Originally from the Poundmaker First Nation near North Battleford, Joanne Derocher married Richard Derocher and into the Flying Dust First Nation 26 years ago.
She began her association with MLTC first as a student in its Indian Child Care Program which took place from 1990 to 1993. This program was hosted by MLTC in partnership with the University of Victoria’s Child & Youth and the Saskatchewan Indian Institute of Technologies (SIIT).
“It was a great program that incorporated our cultures and languages,” Derocher says. “Elders played a major role of sharing their stories on different topics regarding child rearing. A book was produced during this time, of which I still have a few copies. I’m sad to say most of these Elders are no longer with us.”
Derocher recalls during her studies as a being joyful time.
“Our two beautiful daughters were in Grades 1 and 2, and I was expecting our son in August of 1993. And, we were also foster parents to a handsome three-year-old boy.”
Since 1996, Derocher has been fully employed with MLTC Health & Social Development.
“This May I will be celebrating 24 years,” she adds.
In her first three years Derocher was employed in the clerical pool as administrative support, then the MLTC Child Care Program coordinator assistant.
“After that I made a lateral transfer – I became the MLTC Child Care Program coordinator,” she adds. “This was a challenge I was ready to take and it’s been a great learning experience.”
During Derocher’s employment she has continued her education with on-line classes in early childhood education and obtained a diploma in the field in 2010.
Juggling work, her education, the kids’ school and family life, refined Derocher’s sense of direction.
“It was a stressful time, but we learned to be economical in our efforts. My family was a great support and I couldn’t have done it without them,” she says.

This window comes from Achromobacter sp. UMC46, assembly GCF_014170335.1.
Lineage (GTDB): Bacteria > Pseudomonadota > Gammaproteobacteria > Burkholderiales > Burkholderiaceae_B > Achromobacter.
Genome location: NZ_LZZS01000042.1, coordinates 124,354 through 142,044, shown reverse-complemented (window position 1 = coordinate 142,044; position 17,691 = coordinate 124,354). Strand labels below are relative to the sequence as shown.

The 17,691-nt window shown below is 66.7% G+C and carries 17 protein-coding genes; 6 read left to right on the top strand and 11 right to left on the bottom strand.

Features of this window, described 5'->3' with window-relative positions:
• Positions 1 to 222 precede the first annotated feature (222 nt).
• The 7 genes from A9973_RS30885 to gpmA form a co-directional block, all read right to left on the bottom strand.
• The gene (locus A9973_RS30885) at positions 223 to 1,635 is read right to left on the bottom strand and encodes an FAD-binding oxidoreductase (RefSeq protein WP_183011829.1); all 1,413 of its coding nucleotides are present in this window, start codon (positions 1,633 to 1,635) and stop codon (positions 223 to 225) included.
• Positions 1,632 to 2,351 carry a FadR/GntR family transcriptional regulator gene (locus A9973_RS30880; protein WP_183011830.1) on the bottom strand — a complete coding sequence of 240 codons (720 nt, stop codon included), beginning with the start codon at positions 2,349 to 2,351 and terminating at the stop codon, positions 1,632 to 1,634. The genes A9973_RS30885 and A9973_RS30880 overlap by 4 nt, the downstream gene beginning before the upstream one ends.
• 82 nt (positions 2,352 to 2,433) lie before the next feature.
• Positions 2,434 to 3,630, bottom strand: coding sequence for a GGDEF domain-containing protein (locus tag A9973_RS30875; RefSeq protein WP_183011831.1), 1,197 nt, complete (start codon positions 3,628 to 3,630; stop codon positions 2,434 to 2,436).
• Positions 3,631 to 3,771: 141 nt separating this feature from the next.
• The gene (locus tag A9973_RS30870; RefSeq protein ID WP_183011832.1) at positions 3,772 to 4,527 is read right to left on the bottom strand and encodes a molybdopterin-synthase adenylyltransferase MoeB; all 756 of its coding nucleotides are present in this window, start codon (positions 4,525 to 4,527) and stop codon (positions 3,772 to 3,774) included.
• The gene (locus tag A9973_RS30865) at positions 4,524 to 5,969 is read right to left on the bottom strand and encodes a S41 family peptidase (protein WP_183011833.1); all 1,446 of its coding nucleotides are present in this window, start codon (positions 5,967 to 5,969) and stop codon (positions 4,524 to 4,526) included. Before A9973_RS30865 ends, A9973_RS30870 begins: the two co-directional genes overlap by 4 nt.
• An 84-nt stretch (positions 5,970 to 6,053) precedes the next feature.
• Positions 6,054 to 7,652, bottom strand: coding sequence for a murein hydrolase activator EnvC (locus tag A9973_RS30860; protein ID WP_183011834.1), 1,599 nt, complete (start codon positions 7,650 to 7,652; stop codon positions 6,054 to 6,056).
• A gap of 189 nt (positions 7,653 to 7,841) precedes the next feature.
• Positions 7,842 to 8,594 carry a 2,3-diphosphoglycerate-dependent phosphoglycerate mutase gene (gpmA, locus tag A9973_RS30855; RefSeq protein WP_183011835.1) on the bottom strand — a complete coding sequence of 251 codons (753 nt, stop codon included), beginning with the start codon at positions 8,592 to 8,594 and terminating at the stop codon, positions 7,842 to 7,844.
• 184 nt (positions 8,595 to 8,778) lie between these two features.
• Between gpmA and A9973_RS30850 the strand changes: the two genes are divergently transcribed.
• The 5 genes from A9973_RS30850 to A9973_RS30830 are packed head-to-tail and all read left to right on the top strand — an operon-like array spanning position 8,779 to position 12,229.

Child care services on-reserve have come a long way, Derocher states, adding at one time there wasn’t any funding. The First Nations communities had to find existing buildings within their communities to provide child care services. Some communities had community members provide child care services in their homes.
“These were called family day homes,” Derocher recalls.
In 2018/2019, the Government announced a 10-year commitment to support on-reserve day care services by providing additional resources. It’s called the Indigenous Early Learning & Child Care (IELCC) funding.
“This was great news because child care on-reserve is so important,” she adds. “The staff at these locations are very important people in the lives of these young children – they are the caregivers for parents who are unable to be with their child for most of the day.”
The priorities for the new funding are outdoor play space and equipment; minor/major repairs and renovations; vans/buses for day care program; wage enhancement; training in early childhood education (ECE) Levels II & III; program enhancement resources such as play materials/equipment; culture and language resources; laptops/computers; cameras; resources and services for children with diverse needs; planning mentorship projects; parent workshops; program management support such as program needs; additional support for administration/program; contractors and consultants.
“Another part of my work as a second-level support, is to provide a licence and monitoring to day care facilities,” Derocher adds.
Currently, the MLTC child care program provides licence and monitoring to eight child care facilities on-reserve throughout the Meadow Lake First Nations.
“Fire, health and safety inspections are completed annually, therefore, coordination with MLTC’s environmental health officer and MLTC technical services is completed annually,” she adds.
Most of the facilities use their first language (Cree/Dene) when speaking to the children and involve the Elders from within their respective communities.
“We have a great opportunity to bring back our languages in the field of early childhood,” Derocher says.
She admits the reason she chose this field was to learn more about her own children.
“I was a young parent once too who didn’t have a clue about parenting,” she says, adding she would like to continue her education in the future with a goal of receiving a master’s in early childhood education.
Derocher has enjoyed working alongside all nine MLFNs.
“It has been very rewarding. It’s a fun field and I enjoy working with the staff and learning along with the children,” she concludes.
~ Meadow Lake First Nations News